The best way to forecast flaws and shortfalls in any industry is to take a census. The problem with the construction sector is that there's no census-taking body. I ask Samaratunga about whether the 2014 Act ameliorated this problem. He says that it has not. "We still don’t know how many craftsmen we have," he says, "Numbers are important because they help us foresee the deficits which may face the industry: if we knew how many builders we have, for instance, we could adjust for these oscillations which ail us even today."

Workforce issues

Samaratunga reckons that only about 2% in the industry get some form of perk in addition to their pay, and that these make up the permanent workforce. What of the remaining 98%? Who are responsible for them? Or more to the point, who should be?

Two parties are involved in any construction project: the contractor and the investor. The investor puts the money in, the contractor delivers. If the former funds the latter then, doesn’t it make sense for the contractor to list out the perks and other benefits accruing to the worker in his the amount he bills? Samaratunga thinks so, but adds a caveat: most labourers are treated as "freelancers", which together with the mad rush to cut down on costs means that they are at the mercy of both parties.

One solution would be to stipulate those perks under the project's Bill of Quantities. Samaratunga elaborates: "The Bill of Quantities (BOQ) basically lists down every cost arising out of that particular contract, be it raw material, labour, or overheads. Every item is quantified to make it easier for contractor and investor to see how much they have to spend. I argued in 2014 that the BOQ should include EPF and ETF provisions.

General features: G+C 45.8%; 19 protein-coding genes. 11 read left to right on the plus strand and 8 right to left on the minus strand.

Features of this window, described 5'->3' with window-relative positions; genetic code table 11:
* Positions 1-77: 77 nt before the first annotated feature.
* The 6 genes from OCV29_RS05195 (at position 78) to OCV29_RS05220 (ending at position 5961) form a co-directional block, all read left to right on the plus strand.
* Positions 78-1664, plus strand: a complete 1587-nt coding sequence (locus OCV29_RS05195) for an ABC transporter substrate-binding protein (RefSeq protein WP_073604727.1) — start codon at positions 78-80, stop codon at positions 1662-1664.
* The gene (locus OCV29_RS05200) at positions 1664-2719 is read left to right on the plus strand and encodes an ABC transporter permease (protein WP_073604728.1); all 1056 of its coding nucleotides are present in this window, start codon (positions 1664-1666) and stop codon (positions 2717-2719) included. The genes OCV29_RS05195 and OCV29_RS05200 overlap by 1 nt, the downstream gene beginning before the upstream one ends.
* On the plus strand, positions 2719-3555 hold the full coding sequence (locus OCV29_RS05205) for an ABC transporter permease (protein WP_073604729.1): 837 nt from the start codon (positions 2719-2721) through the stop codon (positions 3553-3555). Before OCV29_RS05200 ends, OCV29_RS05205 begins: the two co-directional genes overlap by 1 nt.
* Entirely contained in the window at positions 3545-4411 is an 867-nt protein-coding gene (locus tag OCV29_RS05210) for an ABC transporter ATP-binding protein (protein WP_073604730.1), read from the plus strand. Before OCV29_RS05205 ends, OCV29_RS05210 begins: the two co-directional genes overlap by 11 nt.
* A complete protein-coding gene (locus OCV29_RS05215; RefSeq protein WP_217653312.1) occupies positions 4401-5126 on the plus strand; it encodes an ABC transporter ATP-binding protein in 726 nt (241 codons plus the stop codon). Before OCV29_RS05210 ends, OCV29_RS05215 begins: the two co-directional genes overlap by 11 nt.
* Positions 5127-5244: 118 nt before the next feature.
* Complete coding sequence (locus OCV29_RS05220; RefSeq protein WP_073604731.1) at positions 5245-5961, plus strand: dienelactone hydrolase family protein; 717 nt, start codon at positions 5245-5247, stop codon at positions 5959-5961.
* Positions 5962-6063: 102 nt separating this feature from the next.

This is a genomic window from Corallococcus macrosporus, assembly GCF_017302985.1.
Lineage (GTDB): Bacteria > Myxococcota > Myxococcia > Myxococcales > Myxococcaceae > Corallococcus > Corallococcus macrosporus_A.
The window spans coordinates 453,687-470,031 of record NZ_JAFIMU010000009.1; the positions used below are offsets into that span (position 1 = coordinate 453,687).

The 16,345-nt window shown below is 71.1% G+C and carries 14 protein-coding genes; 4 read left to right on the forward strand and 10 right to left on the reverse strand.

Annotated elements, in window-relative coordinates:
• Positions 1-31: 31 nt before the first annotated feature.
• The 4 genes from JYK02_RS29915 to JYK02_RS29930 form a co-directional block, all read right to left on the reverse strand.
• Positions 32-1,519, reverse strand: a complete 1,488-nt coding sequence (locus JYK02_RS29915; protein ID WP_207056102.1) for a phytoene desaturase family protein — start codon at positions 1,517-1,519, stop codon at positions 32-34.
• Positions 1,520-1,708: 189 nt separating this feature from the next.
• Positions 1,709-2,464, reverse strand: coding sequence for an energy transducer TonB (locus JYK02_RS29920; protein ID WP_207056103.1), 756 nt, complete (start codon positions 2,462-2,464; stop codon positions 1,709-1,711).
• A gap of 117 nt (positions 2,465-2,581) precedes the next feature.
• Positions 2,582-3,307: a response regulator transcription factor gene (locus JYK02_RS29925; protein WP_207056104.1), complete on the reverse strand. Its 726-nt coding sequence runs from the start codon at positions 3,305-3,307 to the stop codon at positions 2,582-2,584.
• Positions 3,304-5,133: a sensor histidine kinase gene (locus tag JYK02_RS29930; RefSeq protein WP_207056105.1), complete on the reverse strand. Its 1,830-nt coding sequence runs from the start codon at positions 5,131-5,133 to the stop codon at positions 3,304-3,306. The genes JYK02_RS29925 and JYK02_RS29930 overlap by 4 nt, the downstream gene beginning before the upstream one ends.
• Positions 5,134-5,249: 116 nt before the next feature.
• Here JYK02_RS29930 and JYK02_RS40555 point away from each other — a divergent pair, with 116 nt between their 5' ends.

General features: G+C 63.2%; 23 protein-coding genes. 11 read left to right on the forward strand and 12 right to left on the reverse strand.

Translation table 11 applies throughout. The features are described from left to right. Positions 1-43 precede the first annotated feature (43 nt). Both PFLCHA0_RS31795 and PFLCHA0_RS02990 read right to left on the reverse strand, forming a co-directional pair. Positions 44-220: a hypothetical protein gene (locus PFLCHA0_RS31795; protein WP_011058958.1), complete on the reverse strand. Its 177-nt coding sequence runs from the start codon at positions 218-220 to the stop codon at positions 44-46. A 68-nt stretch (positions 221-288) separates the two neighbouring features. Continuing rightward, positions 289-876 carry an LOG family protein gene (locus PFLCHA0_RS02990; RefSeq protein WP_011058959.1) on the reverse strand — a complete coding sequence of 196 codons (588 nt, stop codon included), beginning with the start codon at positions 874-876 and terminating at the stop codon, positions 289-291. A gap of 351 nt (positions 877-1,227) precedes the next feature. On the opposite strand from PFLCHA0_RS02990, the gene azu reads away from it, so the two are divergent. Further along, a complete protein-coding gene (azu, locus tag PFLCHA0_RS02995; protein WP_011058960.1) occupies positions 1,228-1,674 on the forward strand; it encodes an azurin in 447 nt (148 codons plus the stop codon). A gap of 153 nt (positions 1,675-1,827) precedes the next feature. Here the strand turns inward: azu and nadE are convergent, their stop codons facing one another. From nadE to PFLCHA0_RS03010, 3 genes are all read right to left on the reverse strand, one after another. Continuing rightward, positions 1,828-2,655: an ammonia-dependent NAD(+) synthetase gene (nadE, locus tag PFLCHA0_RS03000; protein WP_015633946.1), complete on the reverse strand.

"I thought this to be a practical solution because it doesn't burden the contractor: it's already stipulated as an obligation to be met by the other party. More to the point, I suggested that insurance and pension benefits accruing to the workers be categorised as 'Preliminary Items', which basically include the start-up, sunk, and various other costs related to a job. The contractor needn’t worry because these are accounted for at the outset. It's more or less a legal obligation on the other party."

Perspectives on the Act

Acts of Parliament are more often than not adhered to in spirit than in letter. Has CIDA suffered the same fate? I ask Samaratunga to list out the provisions which weren't implemented. "Forget provisions which weren’t unimplemented, there were problems even in the way the Act was discussed!" is his reply.

There’s no sense creating an Authority without ascertaining how it will be financed. Section 19 created a Construction Industry Development Fund, supposedly to look after the labourer's interests. In part, the Fund would collect a set amount from each and every project (through the Construction Industry Development levy) and more than 50% of the collected amount would be reserved for craftsmen and small-scale contractors. As of today though, it remains unimplemented.

Moreover, the Act created a census-taking entity. This was theoretically accounted for in Section 55, which established or was supposed to establish an Authority to maintain a National Construction Database. Again, unimplemented.

Samaratunga then moves on the problems faced when the Act itself was being discussed. "One of the biggest complaints we hear from those in high positions today is that there’s an influx of foreign consultants who pass off as locals and rob jobs from our people. The fear is justifiable, the paranoia excusable, but those who make these claims forget how much we tried to insert clauses to protect this industry from such threats."

I prompt him to explain. "I don’t want to get into the niceties of the obstacles we had to contend against, but I will say this: those who howl against the threat posed by foreign consultants forget that we were at the forefront of the campaign they champion now, when we struggled to insert provisions which would subject such consultants to various criteria. These howlers were curiously silent and inert back then. Even when our attempts became futile thanks to political pressure. The reason? You tell me."

Alternative perspectives and statistics